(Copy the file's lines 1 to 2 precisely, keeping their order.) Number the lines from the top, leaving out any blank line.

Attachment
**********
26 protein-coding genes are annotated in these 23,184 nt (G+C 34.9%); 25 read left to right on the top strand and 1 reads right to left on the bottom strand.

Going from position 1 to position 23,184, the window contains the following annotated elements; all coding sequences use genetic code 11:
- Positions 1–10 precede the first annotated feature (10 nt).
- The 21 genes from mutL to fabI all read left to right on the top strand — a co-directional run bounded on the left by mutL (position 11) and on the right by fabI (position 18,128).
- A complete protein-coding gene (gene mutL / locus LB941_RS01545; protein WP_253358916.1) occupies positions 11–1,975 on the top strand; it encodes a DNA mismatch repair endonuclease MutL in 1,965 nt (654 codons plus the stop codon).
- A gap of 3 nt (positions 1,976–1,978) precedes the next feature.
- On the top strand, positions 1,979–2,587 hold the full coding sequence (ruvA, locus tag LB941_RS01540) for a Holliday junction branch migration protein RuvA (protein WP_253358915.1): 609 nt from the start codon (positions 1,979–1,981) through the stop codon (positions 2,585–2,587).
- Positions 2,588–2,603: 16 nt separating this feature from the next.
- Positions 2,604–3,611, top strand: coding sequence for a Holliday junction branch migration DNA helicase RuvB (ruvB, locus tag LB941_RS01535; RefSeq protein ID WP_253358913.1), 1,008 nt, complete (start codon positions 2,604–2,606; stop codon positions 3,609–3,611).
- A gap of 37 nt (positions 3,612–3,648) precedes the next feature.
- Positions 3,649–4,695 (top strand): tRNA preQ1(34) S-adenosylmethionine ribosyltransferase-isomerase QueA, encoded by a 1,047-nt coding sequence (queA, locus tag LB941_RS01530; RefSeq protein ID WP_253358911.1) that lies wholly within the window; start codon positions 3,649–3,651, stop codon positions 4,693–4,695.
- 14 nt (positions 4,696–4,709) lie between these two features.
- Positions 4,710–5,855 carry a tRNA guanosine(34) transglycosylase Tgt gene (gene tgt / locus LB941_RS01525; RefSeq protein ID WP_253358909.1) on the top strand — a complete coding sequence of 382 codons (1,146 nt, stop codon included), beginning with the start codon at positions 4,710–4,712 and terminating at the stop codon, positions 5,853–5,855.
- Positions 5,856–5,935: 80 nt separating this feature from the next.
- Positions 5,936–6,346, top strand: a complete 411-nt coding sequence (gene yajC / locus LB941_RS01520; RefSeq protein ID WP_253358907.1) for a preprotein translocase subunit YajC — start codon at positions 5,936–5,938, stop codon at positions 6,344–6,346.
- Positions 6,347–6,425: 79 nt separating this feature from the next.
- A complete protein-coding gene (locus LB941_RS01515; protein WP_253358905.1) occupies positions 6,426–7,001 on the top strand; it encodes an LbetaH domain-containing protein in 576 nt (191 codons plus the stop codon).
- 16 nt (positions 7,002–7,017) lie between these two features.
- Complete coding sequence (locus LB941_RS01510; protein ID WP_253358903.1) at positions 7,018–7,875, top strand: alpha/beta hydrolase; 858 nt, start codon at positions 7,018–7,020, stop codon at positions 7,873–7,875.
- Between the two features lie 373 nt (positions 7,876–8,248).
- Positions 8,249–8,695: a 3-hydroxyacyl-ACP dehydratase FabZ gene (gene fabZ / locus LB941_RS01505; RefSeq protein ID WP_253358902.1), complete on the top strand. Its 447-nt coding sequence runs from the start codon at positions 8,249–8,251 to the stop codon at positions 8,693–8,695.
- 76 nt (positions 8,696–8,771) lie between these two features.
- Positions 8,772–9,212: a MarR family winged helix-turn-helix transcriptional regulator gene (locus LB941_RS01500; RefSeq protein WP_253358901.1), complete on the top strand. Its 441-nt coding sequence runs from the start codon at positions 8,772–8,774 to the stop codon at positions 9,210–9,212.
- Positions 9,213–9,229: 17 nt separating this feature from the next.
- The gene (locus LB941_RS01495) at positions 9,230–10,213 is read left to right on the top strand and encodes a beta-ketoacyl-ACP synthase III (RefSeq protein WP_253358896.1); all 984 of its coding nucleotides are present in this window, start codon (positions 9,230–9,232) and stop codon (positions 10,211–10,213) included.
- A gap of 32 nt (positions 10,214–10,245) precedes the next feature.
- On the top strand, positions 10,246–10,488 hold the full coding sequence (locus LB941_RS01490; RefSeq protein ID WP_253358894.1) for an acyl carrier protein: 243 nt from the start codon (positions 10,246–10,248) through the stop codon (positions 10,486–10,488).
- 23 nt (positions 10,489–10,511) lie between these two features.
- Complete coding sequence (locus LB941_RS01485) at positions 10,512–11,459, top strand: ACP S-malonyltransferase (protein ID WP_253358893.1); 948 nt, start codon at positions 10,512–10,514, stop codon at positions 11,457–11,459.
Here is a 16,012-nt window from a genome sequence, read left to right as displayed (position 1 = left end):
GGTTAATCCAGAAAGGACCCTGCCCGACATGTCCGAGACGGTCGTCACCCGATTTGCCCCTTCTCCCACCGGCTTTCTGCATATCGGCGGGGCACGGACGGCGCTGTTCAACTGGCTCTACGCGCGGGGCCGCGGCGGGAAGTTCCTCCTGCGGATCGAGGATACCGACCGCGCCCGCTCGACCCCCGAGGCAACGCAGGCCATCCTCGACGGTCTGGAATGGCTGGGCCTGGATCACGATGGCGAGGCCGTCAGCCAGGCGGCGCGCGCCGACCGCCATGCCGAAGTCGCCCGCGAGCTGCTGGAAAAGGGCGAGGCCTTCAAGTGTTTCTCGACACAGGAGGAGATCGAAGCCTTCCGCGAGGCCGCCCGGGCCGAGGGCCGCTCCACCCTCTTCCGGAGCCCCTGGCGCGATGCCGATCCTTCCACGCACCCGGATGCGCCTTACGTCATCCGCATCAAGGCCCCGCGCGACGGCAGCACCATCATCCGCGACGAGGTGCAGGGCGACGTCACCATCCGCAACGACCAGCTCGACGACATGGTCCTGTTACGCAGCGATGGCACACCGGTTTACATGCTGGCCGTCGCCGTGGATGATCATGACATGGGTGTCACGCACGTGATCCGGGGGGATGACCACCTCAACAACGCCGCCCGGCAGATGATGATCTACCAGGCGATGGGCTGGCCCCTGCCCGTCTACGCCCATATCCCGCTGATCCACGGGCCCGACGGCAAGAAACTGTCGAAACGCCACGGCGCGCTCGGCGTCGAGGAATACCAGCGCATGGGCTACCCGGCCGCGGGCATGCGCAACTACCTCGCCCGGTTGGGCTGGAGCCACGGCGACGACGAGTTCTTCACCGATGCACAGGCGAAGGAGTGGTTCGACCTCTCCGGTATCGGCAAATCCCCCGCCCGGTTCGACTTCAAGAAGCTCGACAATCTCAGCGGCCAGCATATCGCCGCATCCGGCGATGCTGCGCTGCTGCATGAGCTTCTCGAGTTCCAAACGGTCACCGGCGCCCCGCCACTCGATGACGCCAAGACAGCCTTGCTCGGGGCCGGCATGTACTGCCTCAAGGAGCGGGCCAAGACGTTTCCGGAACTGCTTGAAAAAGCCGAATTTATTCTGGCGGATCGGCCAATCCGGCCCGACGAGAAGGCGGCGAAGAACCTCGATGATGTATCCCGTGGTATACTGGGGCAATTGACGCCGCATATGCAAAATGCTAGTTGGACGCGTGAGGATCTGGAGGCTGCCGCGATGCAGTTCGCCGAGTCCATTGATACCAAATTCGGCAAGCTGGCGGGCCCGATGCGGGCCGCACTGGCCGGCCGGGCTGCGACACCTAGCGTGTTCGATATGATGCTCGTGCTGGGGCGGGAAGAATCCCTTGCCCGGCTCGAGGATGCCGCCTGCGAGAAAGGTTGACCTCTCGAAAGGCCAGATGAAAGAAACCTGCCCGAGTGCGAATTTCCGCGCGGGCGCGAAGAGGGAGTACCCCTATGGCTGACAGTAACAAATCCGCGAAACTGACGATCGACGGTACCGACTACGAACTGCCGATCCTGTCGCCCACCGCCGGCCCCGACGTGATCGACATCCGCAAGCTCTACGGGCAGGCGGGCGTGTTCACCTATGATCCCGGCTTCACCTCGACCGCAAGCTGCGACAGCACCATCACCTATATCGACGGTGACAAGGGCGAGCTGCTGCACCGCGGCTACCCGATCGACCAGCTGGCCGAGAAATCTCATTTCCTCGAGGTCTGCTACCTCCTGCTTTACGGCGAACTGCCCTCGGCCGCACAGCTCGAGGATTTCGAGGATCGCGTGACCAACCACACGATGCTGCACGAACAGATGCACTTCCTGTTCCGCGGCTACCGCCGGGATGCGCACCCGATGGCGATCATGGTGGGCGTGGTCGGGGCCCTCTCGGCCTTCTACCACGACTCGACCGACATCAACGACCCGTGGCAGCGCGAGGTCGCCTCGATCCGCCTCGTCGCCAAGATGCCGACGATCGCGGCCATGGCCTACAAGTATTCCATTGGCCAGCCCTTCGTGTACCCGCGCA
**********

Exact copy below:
26 protein-coding genes are annotated in these 23,184 nt (G+C 34.9%); 25 read left to right on the top strand and 1 reads right to left on the bottom strand.

Going from position 1 to position 23,184, the window contains the following annotated elements; all coding sequences use genetic code 11: